Governor Deval Patrick signed a law today that is designed to bypass the Electoral College system and ensure that the winner of the presidential election is determined by the national popular vote.
"I am proud to join other states in this effort to bring more voters and more states into the presidential campaign process," the Democratic governor said in a statement. "Voter participation in all 50 states is critical to the strength of our democracy and the national popular vote movement will bring more voters into the fold and ensure that every vote counts."
Under the National Popular Vote bill, all 12 of the state's electoral votes would be awarded to the candidate who receives the most votes nationally, no matter what the results of the election are in the state.
The law would take effect only if it is approved by enough other states to account for a majority of the presidential electoral votes — or at least 270 of 538. Once that happens, the winner of the national popular vote is assured a victory in the Electoral College, no matter how the other states have voted and distributed their Electoral College votes.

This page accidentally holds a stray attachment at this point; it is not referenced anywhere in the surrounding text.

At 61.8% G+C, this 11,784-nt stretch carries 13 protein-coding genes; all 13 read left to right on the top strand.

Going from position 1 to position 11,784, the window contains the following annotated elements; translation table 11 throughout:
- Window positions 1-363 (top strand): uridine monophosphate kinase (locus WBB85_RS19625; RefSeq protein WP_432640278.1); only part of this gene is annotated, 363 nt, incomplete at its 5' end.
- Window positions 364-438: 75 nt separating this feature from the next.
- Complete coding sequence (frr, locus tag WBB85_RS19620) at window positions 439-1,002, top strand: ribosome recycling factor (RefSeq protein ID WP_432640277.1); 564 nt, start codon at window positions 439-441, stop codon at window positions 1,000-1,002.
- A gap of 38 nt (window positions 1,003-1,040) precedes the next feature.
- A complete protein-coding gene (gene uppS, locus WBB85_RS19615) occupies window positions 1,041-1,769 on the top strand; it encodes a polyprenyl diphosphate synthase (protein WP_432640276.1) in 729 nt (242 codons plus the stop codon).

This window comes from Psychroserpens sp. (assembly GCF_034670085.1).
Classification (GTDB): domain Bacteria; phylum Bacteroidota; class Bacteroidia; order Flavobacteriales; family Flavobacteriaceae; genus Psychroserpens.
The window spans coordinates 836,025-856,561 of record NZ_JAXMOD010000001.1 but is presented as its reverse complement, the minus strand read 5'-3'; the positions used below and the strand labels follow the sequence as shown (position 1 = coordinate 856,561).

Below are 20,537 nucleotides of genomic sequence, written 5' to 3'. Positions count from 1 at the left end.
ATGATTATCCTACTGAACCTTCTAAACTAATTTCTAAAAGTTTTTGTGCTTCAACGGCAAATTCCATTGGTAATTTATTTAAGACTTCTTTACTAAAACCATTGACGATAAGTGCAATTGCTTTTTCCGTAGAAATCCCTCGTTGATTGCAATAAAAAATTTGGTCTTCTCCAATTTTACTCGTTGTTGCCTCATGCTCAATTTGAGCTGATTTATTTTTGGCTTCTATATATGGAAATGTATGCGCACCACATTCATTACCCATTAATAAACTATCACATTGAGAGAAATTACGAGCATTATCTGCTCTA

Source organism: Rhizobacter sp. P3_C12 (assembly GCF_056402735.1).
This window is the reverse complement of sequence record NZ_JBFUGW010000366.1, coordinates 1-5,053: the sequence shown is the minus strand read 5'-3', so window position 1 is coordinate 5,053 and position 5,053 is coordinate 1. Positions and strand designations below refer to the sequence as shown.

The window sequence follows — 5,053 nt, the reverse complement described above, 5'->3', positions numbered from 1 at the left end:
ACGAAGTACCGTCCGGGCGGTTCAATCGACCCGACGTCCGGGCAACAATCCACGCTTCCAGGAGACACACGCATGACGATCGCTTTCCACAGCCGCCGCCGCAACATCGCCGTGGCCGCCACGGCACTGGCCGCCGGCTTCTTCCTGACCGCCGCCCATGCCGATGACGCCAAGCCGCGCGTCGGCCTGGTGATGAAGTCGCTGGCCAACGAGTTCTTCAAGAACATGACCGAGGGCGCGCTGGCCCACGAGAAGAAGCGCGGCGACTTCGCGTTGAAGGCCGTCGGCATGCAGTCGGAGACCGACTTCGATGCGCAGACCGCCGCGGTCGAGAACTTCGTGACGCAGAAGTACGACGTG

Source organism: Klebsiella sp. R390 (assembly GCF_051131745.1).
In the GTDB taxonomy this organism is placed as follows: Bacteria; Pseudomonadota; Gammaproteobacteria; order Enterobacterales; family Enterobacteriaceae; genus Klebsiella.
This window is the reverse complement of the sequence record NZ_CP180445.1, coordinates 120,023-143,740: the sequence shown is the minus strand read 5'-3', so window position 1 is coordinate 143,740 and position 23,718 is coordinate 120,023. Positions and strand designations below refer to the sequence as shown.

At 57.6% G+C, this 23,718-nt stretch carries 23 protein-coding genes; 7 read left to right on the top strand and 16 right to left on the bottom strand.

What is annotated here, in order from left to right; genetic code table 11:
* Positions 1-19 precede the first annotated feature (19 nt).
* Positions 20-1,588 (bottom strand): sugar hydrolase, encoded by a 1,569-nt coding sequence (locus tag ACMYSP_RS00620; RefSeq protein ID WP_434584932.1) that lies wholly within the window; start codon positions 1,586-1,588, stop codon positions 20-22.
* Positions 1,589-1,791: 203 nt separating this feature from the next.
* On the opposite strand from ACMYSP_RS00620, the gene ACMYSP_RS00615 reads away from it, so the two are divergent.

Illinois, New Jersey, Hawaii, Maryland, and Washington have already approved the legislation, according to the National Popular Vote campaign's website.
Supporters say the proposal will give every vote an equal weight in the presidential elections. They point to what they call a "broken" Electoral College system that gave George W. Bush a victory in 2000, despite his losing the popular vote.
"With this measure, each and every voter will have an equal voice in our presidential elections," House Speaker Robert A. DeLeo said in a statement. "This initiative will ensure that our presidential elections reflect the will of the people."
But many conservatives view the initiative — which the Massachusetts Legislature enacted last week — as nothing short of a liberal conspiracy and an assault on the Constitution, the Globe reported this week.
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